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Programming an iCE40HX4K with an Arduino and Python

Frank BussFrank Buss wrote 04/19/2019 at 13:05 • 4 min read • Like

You can program an iCE40 FPGA with a microcontroller, for example an Arduino with 3.3V IO. I tested it with a SparkFun SAMD21 Mini Breakout and a custom board. This is the setup:

I have an additional flash and SRAM on my board, but you don't need this for a minimal test setup. This is the minimal circuit diagram how to use the FPGA (click on the image to zoom in) :

With the iCEcube2 IDE I wrote this test program:

library IEEE;
use IEEE.STD_LOGIC_1164.all;
use IEEE.numeric_std.all;

entity top is
	port (
		clk : in STD_LOGIC;
		led : out STD_LOGIC
	);
end top;

architecture Behavioral of top is
	signal blinker : natural range 0 to 25000000;
	signal blink : std_logic;

begin
	process (clk)
	begin
		if rising_edge(clk) then
			blinker <= blinker + 1;
			if blinker = 4000000 then
				blinker <= 0;
				blink <= not blink;
			end if;
			led <= blink;
		end if;
	end process; 
end Behavioral;

When I compile it, I get the file "test_Implmnt/sbt/outputs/bitmap/top_bitmap.bin".

It is easy to configure the FPGA: First set the CRESET_B pin to low to reset the FPGA. Then hold down the SS pin and set CRESET_B to high, which starts the SPI slave configuration mode. You can then send the bin file data with the SDI and SCK pins.

On the Arduino side I wrote this script for the transfer:

#include <SPI.h>

#define RESET_PIN 10

#define ACK 6
#define NAK 21

const int BUF_SIZE = 128;

uint8_t buffer[BUF_SIZE];

void setup() {
  pinMode(RESET_PIN, OUTPUT);
  SerialUSB.begin(115200);

  SPI.begin();
  SPI.beginTransaction(SPISettings(1000000, MSBFIRST, SPI_MODE0));
}

void readBlock() {
  // wait for block start
  unsigned long t0 = millis();
  while (true) {
    if (SerialUSB.available()) {
      break;
    }
    unsigned long t1 = millis();
    if (t1 - t0 > 1000) {
      // timeout
      SerialUSB.write(NAK);
      return;
    }
  }

  // read data
  int received = SerialUSB.readBytes((char*) buffer, BUF_SIZE);
  if (received != BUF_SIZE) {
    // timeout
    SerialUSB.write(NAK);
    return;
  }

  // send with SPI
  SPI.transfer(buffer, BUF_SIZE);

  // acknowledge
  SerialUSB.write(ACK);
}

void loop() {
  // read command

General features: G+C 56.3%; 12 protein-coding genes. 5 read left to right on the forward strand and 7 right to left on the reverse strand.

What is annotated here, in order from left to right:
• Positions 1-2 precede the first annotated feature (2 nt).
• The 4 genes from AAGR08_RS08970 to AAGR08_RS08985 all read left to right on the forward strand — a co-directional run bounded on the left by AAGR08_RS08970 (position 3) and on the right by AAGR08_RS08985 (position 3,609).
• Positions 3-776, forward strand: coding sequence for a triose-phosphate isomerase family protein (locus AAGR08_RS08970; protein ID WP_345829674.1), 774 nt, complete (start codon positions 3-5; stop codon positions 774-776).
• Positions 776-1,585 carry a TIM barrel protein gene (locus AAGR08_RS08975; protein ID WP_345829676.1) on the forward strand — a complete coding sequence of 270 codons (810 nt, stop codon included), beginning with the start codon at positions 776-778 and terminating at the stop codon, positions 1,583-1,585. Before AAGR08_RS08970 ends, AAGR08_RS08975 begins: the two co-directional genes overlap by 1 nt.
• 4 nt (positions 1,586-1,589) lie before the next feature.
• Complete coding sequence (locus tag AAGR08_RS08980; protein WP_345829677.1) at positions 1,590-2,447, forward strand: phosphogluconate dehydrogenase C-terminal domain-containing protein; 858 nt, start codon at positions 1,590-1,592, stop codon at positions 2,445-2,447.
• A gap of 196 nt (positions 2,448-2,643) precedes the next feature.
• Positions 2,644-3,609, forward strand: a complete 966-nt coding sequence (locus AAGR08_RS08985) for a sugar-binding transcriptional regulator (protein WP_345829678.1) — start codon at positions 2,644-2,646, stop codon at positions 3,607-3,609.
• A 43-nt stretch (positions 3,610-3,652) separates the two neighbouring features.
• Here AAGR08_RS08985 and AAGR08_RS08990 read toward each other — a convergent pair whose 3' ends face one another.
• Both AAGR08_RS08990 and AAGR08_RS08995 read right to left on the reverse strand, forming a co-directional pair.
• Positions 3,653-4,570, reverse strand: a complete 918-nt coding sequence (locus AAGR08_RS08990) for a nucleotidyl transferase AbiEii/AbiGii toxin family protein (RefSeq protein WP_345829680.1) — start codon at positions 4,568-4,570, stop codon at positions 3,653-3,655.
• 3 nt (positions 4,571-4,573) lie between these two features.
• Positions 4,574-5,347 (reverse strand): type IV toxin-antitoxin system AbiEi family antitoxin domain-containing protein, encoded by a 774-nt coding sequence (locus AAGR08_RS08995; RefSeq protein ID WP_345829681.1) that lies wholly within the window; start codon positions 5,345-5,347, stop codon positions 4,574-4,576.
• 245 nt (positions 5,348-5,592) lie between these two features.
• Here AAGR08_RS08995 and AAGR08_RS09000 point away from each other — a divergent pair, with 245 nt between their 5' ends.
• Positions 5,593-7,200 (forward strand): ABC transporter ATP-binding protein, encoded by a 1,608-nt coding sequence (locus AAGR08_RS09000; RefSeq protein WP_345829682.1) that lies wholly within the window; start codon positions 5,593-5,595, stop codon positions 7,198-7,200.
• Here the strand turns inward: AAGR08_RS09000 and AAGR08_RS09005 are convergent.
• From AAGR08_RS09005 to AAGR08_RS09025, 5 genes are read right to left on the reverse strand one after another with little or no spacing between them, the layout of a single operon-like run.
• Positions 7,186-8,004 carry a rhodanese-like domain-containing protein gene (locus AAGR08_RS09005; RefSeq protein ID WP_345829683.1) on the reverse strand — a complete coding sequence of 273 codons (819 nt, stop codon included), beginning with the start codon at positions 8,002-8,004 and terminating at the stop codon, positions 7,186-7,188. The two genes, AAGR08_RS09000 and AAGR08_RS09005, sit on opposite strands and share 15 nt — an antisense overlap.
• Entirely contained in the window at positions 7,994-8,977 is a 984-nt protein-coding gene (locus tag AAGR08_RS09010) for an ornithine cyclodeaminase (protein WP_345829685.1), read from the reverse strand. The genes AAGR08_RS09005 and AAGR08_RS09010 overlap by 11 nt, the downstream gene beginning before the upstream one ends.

char cmd;
  while (true) {
    if (SerialUSB.available()) {
      cmd = SerialUSB.read();
      break;
    }
  }

  // execute command
  switch (cmd) {
    case 'r':
      // reset
      digitalWrite(RESET_PIN, LOW);
      delay(10);
      digitalWrite(RESET_PIN, HIGH);
      delay(10);
      SerialUSB.write(ACK);
      break;
    case 'b':
      readBlock();
      break;
    default:
      SerialUSB.write(NAK);
  }
}

And then I could upload the bin file with this Python script: 

#!/usr/bin/python3

import serial

ACK = 6
NAK = 21

ser = serial.Serial('/dev/ttyACM0', 115200, timeout=1)

# read and evaluate response
def readResponse():
    d = ser.read(1)
    if len(d) == 0:
        raise Exception('response timeout')
    if d[0] == ACK:
        return
    if d[0] == NAK:
        raise Exception('NAK received')
    raise Exception('unkown response')

# send a command    
def sendCommand(cmd):
    ser.write(cmd.encode())
    readResponse()

# send a block
def sendBlock(data):
    ser.write('b'.encode())
    for d in data:
        ser.write([d])
    readResponse()

# read file and add some bytes at the end for the required 49 clocks for configuration
inputFile = open('top_bitmap.bin', 'rb')
bufSize = 128
data = bytearray(inputFile.read()) + bytearray([0] * (bufSize * 2))

# reset FPGA
sendCommand('r')

# send data to FPGA
while len(data) > bufSize:
    block = data[:bufSize]
    data = data[bufSize:]
    sendBlock(block)

At the end of the upload the CDONE pin goes low, if there was no error. I added an LED to it which goes off when it is done.

The other LED on pin 143  blinked with 1 Hz after the configuration, as programmed in the VHDL file.

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